Amy Julia Becker
As the parent of typically-developing children, what prompted you to write the book? Do you see any parallels between your experience as a mother and the mothers included in these pages?
Like many women today, I didn’t start my family until I was in my mid-thirties. To be honest, I didn’t fully understand that I was in a high-risk category because of my “advanced maternal age.” I felt young, and I was healthy, but because I would be thirty-five when my first child was born, I had the big red RISK stamped on my file.
In hindsight, I can see how unprepared I was for the ethical dilemma of prenatal testing. Here in Canada, doctors are required to give women who are thirty-five and older standard genetic counseling. I remember listening to the doctor’s facts and figures and nodding in all the right places. I remember extending my arm and allowing the doctor to take my blood. I never thought anything would come of it.
The phone call came on a Friday afternoon. I was working, so by the time I got the message to call the doctor’s office, it had already closed. My husband and I spent the weekend in a distressed state; I was convinced something was wrong with my baby.
On Monday I went in to the doctor’s office. The alpha-fetoprotein test had shown I had a 1 in 268 chance of having a baby with Down syndrome – that number was higher than normal and of apparent concern. I was informed that the next step was to have an ultrasound to determine if my dates were correct and to look for some soft “markers” that might indicate the presence of Down syndrome. (The scene in the book where Marie asks the ultrasound technician to do a very thorough examination comes directly from my personal experience.) Since both the blood test and the ultrasound are not reliable indicators, however, the doctor offered the option of amniocentesis.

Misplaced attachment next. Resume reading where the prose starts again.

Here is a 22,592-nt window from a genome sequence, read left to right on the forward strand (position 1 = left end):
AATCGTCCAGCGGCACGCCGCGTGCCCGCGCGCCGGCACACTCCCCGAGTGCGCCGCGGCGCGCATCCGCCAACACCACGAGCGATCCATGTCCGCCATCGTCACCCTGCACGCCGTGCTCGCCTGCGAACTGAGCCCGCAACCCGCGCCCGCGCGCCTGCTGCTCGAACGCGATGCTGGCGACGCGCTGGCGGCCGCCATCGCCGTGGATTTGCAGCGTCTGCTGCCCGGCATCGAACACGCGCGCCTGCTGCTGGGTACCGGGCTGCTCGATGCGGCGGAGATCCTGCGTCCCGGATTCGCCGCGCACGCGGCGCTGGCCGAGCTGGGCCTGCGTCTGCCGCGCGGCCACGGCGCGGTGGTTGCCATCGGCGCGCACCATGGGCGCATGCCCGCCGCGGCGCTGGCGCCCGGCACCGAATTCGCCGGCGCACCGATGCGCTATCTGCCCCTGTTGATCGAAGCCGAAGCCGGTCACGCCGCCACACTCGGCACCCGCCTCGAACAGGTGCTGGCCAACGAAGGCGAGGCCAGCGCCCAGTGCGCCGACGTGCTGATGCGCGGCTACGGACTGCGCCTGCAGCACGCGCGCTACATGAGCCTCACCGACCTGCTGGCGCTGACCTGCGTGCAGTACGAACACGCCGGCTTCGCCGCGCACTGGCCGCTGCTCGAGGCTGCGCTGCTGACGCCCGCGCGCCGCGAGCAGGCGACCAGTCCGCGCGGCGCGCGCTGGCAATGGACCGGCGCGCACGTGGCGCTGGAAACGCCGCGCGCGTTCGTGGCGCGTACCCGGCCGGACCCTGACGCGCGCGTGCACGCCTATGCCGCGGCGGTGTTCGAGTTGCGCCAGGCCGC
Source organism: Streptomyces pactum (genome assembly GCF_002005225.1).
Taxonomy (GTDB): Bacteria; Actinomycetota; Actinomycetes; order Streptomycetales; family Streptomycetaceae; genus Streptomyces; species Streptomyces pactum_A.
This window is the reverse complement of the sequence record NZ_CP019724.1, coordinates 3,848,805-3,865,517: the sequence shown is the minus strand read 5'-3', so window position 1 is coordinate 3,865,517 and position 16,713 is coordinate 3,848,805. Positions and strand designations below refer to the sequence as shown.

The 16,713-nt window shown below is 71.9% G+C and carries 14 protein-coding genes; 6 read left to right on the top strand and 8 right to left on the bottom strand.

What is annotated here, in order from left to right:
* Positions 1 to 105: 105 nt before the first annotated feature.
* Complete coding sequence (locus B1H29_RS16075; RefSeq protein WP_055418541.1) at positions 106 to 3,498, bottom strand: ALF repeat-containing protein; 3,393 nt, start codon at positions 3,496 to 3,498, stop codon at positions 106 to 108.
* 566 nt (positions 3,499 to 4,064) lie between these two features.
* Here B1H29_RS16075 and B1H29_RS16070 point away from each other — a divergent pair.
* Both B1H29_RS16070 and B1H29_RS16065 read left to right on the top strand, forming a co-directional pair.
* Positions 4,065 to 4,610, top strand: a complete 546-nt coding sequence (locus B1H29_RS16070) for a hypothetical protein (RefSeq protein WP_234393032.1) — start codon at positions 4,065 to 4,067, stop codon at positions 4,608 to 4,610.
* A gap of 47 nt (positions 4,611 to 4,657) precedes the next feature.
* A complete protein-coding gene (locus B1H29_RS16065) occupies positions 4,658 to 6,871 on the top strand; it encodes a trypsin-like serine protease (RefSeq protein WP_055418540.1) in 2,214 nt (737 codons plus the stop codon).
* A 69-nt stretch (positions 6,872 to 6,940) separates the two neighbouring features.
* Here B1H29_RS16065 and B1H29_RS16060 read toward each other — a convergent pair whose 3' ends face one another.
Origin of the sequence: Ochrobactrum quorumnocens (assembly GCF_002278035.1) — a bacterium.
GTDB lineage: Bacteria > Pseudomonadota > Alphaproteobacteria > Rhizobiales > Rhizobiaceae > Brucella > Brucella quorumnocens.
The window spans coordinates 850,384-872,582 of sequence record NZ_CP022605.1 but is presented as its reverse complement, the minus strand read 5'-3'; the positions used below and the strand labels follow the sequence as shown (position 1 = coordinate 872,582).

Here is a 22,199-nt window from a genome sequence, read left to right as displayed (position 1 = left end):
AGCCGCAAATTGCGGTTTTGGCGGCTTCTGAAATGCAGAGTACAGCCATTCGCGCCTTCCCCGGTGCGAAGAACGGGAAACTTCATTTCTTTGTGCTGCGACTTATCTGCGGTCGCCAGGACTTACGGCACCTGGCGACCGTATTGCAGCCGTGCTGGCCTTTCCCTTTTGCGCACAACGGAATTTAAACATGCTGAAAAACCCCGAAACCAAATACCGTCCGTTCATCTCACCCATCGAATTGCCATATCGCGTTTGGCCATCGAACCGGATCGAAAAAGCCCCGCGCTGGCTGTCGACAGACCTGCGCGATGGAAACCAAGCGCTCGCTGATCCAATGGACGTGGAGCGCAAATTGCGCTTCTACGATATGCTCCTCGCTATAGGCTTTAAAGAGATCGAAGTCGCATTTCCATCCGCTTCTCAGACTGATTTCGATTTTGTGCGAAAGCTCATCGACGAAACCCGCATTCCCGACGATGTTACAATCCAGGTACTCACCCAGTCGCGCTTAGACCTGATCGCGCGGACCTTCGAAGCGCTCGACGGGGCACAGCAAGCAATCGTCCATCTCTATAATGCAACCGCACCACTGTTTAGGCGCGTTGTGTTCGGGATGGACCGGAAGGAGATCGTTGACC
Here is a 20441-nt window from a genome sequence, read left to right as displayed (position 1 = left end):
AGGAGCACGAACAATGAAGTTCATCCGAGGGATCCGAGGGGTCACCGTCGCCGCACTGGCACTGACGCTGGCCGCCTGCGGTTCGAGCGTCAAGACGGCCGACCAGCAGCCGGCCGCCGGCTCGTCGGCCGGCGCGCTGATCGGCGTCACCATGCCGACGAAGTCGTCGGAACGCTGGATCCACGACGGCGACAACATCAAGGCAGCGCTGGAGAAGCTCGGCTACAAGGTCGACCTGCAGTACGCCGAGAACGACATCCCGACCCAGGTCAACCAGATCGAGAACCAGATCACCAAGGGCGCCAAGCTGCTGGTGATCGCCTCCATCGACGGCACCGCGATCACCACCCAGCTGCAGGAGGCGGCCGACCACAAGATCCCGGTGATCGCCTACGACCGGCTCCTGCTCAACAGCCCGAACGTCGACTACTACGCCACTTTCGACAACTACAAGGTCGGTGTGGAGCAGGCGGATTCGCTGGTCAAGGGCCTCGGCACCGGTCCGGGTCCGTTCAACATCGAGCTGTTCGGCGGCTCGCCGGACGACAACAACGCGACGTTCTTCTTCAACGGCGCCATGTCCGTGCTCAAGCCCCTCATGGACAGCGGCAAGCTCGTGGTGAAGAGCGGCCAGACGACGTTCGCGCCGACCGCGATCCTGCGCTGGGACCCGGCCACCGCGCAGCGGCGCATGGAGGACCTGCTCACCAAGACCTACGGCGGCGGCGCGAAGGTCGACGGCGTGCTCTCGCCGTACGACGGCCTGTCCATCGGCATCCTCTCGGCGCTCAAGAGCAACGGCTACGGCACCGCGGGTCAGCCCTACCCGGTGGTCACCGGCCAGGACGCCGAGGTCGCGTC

In the end, my husband and I decided that entering parenting with such a large degree of fear was not the right course of action for us. We declined all other testing, sought the services of a midwife, and stopped going to the doctor. The process showed me that doctors, because of litigation issues, are too often forced to look for what might be wrong with a pregnancy. Midwives, on the other hand, tended to look for what was right.
My husband and I went on to have two more children, and we didn’t have any testing. We were moral cowards of a sort, but that felt okay to us, and we went with that decision.
But the fear had been planted, and I was angry that my pregnancy had been “ruined” by a seemingly innocuous blood test. It got me thinking that in the history of human reproduction, the children born in the 1960s and after are really the first to grapple with prenatal testing and the decisions that accompany those tests. Previous generations, for better or worse, simply took the children they got.
I began to think about all the women I knew who were going through similar experiences in having their children “late.” I watched couples I knew wait long days for their amnio results to come back. I heard stories of friends who’d terminated pregnancies based on the result of their prenatal test(s). I listened to stories of women who returned repeatedly to fertility clinics in the hopes of having biological children. And I read fantastic headlines in newspapers that proved truth is stranger than fiction (“Mother Gives Birth to Son’s Baby”). Yes, there was a story to be told, and when my second child was six months old I began to write The Unfinished Child.